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Revisiting 1990: Goodfellas

August 20, 2010

Considered For: Top 5

“What are you, a fuckin’ sick maniac?”

Interesting. I’ve long thought of Goodfellas as the top film of 1990, but after watching it last night, I realize that I may have never even seen it. I was positive that I had, but nothing about this movie seemed familiar and I know damn well I haven’t seen Lorraine Bracco in a movie since I’ve started watching The Sopranos. I really felt that I’ve seen this movie before, but last night I felt like I was watching it for the first time.

Goodfellas is an epic story, based on a true story, about the Italian mob in New York City from the 1950s through the 1970s. Ray Liotta plays Henry Hill, our “hero,” a kid that grows up wanting nothing more than to be a gangster. He starts off as a delivery boy for respected mob figures Paul Cicero (Paul Sorvino) and Jimmy Conway (Robert De Niro) and works his way up the ranks with friend Tommy DeVito (later played by Joe Pesci) and they both wind up integral parts of the organization by their early 20s (although Pesci was nearly 50 when this movie filmed… LOL). Henry eventually meets Karen (Bracco), they marry, and together they become enraptured and victimized by the ways of the organized crime business and the financial freedom and social dominance it offers.

I hate to say it, but I think Goodfellas might be a tad overrated. For one, I didn’t like it as much as Miller’s Crossing, another 1990 film focused on organized crime. I’ll take Gabriel Byrne’s Tom Reagan over Liotta’s Henry Hill any day, in terms of both character and acting. For two, a #17 of all-time ranking on IMDB’s greatest movies ever list seems overboard. With that said, Goodfellas is still a very good movie and probably deserved more acclaim than 1990’s most highly lauded film Dances With Wolves, a movie noticeably absent from IMDB’s same list.

Goodfellas does feature a stellar cast. I knew before watching that Lorraine Bracco was Oscar-nominated, but watching the film, I kept thinking of what a great job Joe Pesci was doing as the outlandishly violent and explosive Tommy DeVito. When I researched the Oscars after the movie, I was pleased to find out that not only was Pesci nominated, but he took home the Oscar for Best Supporting Actor. Very deserved. Bracco was also outstanding as Henry’s wife, Karen, dealing with the loose morals of a wiseguy husband, a man that thinks it’s okay to have multiple girlfriends in addition to a wife. She does a great job walking the line between jealous, vengeful wife and drug-addled woman addicted to the life of crime, quick money and supposedly easy living. I find it astonish that in the 9 years between Goodfellas and her role as Dr. Melfi on The Sopranos, the biggest movie she was in was Hackers. Robert De Niro offers a good performance, but it wasn’t much of a stretch for him and I wouldn’t rank it amongst the top five of his career or even his best of the year (check out Awakenings). I’m not sure Ray Liotta was the best choice for Henry Hill. Apparently, Liotta turned down the role of Harvey Dent in Tim Burton’s Batman in order to star in Goodfellas, a good move considering no one remembers Harvey Dent in the original Batman and Goodfellas is by far the best film Liotta’s ever worked in. Liotta does a decent enough job, but some of his scenes, mostly when he is laughing hysterically, made me cringe a little bit. Liotta has never really gone on to do anything worthwhile for his career and I wonder if Goodfellas could have been even better with a more capable actor in the lead role.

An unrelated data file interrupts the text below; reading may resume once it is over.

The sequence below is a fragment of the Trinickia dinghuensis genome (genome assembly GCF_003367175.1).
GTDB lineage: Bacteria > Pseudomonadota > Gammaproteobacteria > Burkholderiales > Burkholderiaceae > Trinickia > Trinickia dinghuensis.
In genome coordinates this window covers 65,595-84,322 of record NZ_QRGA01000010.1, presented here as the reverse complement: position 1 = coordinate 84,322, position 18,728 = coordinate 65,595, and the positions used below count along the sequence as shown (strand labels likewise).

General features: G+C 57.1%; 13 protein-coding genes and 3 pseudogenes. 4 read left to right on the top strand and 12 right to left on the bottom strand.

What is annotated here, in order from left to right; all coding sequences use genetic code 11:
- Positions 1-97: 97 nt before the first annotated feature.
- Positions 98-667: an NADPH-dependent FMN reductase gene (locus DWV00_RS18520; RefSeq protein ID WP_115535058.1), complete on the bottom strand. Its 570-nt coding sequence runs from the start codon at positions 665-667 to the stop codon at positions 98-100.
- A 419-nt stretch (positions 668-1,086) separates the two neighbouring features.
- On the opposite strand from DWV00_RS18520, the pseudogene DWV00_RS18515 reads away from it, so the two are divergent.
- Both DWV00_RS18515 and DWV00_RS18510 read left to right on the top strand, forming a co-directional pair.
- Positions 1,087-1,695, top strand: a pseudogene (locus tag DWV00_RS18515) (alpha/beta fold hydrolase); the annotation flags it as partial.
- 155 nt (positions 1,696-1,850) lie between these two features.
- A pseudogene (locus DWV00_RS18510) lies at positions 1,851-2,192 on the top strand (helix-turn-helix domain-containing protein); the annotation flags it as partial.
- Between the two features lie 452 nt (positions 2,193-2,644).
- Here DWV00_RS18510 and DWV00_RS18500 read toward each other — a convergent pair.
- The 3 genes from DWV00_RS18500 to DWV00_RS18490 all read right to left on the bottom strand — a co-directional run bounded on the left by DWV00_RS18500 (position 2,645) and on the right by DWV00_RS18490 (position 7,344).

It would be a fair argument to say that Martin Scorsese should have won his first Best Director Oscar in 1991 for Goodfellas. While Dances With Wolves might have been an easier film for the Academy to swallow, I can’t imagine someone saying with a straight face that it’s a better film, particularly in the directing department. There’s a great scene in Goodfellas where the camera follows Henry and Karen through the back entrance of a restaurant, through the kitchen, and into the dining room where a table is immediately set for them, not once breaking for a separate take. Simply put, Goodfellas was better than Dances With Wolves and Scorsese, long overlooked by the Academy, was robbed.

I don’t want you to come away from this review with the impression that I didn’t like Goodfellas that much. I loved it. Yes, maybe Ray Liotta wasn’t the best choice for Henry Hill; yes, I liked Miller’s Crossing more; but Goodfellas was still a GREAT film, just maybe not as great as some people have made it out to be. If you haven’t ever seen Goodfellas, I’d bump it to the top of your Must Rent list and if it’s been a while since you’ve seen it, it’s worth revisiting.

Grade: A
Viewings: maybe 2?
Replay Value: A must for the DVD collection.
Oscars: A Best Supporting Actor win for Pesci. Nominations for Bracco, Scorsese, Best Picture, Film Editing, and Adapted Screenplay.
Sequel Potential: None. Based on a true story.
Nudity? Amazingly, no. Lots of sexual references, but no nudity that I can remember.

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